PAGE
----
Update from Amnesty International here about what they are asking their supporters to do to contact their MP, and suggestions of how to respond if the MP concerned supports the Justice and Security Bill:

http://www2.amnesty.org.uk/blogs/campaigns/justice-and-security-bill-has-your-mp-responded-you

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Stephen Tall, Voice of Russia radio and Lord Strasburger’s speech

Stephen Tall’s latest post opposing Secret Courts following his recent appearance on Voice of Russia radio – including Lord Strasburger’s speech in the Lords’ secret courts debate:

Lib Dem peer Lord Strasburger‘s speech is an absolutely brilliant dissection of the Government’s case for secret courts, and well worth reproducing in full here.

Well worth a read.

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Bill (as amended by the Lords) now up on parliament website

See here:

http://www.publications.parliament.uk/pa/bills/lbill/2012-2013/0056/lbill_2012-20130056_en_2.htm#pt2-pb1-l1g6

So this is the version which includes some improvements to the ways in which secret courts can be applied for. However the amendments do not kill off secret courts or Part II of the Bill altogether, and therefore fall well short of the motion at the Liberal Democrats autumn Conference this year.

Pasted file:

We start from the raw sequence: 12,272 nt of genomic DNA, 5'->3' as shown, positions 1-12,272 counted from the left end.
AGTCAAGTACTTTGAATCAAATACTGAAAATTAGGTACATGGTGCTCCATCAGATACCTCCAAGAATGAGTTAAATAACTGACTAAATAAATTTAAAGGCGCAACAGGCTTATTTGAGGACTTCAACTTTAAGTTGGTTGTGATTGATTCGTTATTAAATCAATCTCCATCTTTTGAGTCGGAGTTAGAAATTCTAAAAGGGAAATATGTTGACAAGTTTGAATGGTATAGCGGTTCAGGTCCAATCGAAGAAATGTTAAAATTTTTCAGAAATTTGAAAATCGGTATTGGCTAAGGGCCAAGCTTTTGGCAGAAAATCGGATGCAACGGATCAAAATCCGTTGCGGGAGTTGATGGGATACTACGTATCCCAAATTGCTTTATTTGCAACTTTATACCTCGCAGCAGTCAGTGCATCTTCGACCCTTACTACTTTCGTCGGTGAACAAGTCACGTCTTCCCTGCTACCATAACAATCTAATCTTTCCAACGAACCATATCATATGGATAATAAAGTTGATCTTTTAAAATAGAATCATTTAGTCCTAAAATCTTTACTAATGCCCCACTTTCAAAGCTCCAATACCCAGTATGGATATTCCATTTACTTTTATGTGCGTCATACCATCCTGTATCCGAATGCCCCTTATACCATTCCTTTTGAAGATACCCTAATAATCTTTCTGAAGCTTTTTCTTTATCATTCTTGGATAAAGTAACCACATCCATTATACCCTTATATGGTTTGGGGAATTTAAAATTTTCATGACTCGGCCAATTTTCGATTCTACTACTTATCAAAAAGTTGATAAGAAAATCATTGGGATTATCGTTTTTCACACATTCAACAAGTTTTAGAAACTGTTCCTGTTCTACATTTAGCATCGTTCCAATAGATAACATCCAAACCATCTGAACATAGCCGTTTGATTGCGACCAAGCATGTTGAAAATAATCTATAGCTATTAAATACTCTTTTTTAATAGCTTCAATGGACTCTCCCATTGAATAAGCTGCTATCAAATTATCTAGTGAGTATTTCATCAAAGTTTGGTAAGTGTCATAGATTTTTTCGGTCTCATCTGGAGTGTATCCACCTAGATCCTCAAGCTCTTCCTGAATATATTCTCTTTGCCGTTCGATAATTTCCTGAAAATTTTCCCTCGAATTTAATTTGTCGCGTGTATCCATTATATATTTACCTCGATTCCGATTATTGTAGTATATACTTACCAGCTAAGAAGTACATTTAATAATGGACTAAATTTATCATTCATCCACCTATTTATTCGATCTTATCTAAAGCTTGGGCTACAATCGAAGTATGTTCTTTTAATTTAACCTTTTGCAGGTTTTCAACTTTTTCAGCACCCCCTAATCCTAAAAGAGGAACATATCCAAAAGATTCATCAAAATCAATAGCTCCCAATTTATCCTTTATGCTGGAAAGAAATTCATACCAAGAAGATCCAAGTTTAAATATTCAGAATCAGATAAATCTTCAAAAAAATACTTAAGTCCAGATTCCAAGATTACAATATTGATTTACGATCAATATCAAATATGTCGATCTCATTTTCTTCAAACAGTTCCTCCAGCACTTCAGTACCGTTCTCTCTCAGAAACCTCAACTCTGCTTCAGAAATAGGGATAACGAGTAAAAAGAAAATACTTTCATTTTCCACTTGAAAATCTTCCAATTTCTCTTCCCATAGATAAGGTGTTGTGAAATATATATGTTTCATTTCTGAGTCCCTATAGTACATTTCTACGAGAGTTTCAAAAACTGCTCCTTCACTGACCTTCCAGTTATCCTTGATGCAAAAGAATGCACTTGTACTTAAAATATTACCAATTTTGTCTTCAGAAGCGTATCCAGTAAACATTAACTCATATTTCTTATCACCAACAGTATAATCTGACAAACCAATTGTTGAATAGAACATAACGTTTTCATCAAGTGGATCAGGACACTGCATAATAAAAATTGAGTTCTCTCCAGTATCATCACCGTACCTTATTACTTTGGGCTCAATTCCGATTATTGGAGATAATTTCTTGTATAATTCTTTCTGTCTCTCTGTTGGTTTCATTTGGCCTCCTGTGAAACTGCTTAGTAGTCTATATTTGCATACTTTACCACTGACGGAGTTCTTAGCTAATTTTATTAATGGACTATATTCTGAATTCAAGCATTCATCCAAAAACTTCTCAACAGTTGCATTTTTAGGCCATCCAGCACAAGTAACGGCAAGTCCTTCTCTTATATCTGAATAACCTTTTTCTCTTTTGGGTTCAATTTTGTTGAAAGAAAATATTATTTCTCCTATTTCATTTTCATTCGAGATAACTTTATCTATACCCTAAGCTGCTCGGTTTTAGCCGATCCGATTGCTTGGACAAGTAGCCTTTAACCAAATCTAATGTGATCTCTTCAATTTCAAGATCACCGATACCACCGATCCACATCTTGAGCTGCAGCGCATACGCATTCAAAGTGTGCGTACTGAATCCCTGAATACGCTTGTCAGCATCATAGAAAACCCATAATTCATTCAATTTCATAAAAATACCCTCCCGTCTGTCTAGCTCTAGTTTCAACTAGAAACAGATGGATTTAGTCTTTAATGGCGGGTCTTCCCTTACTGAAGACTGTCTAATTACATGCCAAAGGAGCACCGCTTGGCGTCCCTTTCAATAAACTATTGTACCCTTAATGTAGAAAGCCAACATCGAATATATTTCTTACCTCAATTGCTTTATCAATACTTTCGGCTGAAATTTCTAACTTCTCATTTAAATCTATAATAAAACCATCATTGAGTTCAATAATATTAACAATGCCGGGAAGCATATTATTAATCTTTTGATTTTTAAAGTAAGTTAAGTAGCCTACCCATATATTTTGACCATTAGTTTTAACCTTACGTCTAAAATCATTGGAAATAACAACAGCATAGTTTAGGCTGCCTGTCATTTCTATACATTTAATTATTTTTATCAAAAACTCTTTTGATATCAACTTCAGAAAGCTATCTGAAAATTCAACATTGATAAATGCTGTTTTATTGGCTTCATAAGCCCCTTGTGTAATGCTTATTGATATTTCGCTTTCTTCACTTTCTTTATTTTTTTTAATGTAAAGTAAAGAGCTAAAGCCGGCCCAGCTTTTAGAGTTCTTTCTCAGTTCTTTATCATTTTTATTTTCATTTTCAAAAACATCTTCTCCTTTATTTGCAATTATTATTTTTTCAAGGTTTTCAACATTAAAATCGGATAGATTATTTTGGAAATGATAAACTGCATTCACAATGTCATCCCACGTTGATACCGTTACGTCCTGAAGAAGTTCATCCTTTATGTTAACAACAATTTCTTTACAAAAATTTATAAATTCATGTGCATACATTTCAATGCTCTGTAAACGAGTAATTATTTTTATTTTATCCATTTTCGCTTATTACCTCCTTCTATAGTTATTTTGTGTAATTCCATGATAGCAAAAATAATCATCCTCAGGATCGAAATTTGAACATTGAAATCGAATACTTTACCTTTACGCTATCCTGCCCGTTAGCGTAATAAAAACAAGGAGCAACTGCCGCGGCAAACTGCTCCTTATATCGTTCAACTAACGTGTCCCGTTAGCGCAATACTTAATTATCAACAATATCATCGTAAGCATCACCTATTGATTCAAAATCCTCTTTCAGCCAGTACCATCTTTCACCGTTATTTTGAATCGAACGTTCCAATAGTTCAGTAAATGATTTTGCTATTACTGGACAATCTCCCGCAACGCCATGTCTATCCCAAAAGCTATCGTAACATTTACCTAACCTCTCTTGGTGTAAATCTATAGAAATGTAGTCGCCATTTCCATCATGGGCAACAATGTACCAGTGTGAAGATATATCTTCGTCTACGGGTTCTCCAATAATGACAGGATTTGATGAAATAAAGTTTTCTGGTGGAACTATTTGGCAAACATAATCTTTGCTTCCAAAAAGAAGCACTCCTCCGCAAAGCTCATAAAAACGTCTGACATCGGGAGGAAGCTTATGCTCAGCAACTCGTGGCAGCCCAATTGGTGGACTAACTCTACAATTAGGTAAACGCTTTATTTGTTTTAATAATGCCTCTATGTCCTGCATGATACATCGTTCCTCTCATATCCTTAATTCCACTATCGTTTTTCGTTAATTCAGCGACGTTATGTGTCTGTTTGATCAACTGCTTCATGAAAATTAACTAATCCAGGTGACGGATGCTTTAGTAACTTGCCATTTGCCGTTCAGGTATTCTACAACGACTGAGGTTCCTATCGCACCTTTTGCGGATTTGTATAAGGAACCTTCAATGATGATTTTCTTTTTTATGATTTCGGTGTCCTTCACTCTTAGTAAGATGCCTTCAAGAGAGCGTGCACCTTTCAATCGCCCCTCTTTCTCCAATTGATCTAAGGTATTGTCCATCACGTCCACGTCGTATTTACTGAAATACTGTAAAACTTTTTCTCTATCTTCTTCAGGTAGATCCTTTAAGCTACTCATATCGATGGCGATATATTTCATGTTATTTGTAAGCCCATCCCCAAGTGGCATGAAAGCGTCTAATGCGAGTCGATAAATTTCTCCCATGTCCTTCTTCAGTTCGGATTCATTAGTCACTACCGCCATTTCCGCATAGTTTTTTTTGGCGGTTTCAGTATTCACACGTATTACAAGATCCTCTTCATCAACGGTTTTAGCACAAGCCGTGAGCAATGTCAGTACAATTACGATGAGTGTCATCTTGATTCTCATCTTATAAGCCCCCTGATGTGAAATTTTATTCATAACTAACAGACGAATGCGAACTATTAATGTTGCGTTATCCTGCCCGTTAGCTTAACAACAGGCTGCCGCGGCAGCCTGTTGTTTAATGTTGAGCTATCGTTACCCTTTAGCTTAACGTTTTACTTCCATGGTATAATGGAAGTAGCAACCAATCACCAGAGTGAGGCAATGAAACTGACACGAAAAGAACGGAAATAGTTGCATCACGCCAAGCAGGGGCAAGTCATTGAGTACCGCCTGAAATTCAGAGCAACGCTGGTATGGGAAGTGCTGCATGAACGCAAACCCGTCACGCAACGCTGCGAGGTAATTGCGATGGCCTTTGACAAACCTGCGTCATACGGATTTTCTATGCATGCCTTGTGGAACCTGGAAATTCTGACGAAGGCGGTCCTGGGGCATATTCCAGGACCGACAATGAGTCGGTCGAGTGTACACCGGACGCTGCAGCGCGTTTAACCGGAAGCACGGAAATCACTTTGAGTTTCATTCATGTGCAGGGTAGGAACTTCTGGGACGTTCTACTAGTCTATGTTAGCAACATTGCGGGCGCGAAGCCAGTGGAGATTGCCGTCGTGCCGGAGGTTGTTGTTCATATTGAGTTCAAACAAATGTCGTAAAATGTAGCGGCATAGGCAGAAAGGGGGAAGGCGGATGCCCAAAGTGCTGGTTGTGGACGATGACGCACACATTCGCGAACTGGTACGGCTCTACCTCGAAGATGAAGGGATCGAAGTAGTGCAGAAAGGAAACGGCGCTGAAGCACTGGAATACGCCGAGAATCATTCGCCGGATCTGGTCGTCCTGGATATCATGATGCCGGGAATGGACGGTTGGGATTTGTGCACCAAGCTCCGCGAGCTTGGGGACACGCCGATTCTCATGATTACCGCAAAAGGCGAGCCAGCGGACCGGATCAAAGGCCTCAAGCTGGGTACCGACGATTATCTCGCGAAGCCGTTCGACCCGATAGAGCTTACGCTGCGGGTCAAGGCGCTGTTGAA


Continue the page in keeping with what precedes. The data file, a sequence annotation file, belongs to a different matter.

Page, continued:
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Brilliant editorial in the Times today

Here’s today’s brilliant and inspiring Times leading article.

There are many reasons why a policy, conceived with good intentions, might fall. It could prove to be too complex to administer. The cure might turn out to be, unexpectedly, as bad as the disease. Or its rationale could crumble in the light of events. This week, this last fate befell the Government’s Justice and Security Bill. The Bill, which has already been mangled by defeats in the Lords, contains provisions to expand what, in the jargon, are known as “closed material proceedings”, known to the uninitiated as secret courts.

The Government is claiming the right to hear evidence in secret which, it claims, would compromise national security if it were heard in open court. The case of Binyam Mohamed, a former Guantánamo detainee, is the most notorious example. The risk of compromising national security cannot be taken lightly. But justice has to be seen in broad daylight. It is wrong for the doors of the court to be closed and it is wrong for individuals to stand trial without knowing the evidence that has been presented against them. To know the charges brought against you is a basic right.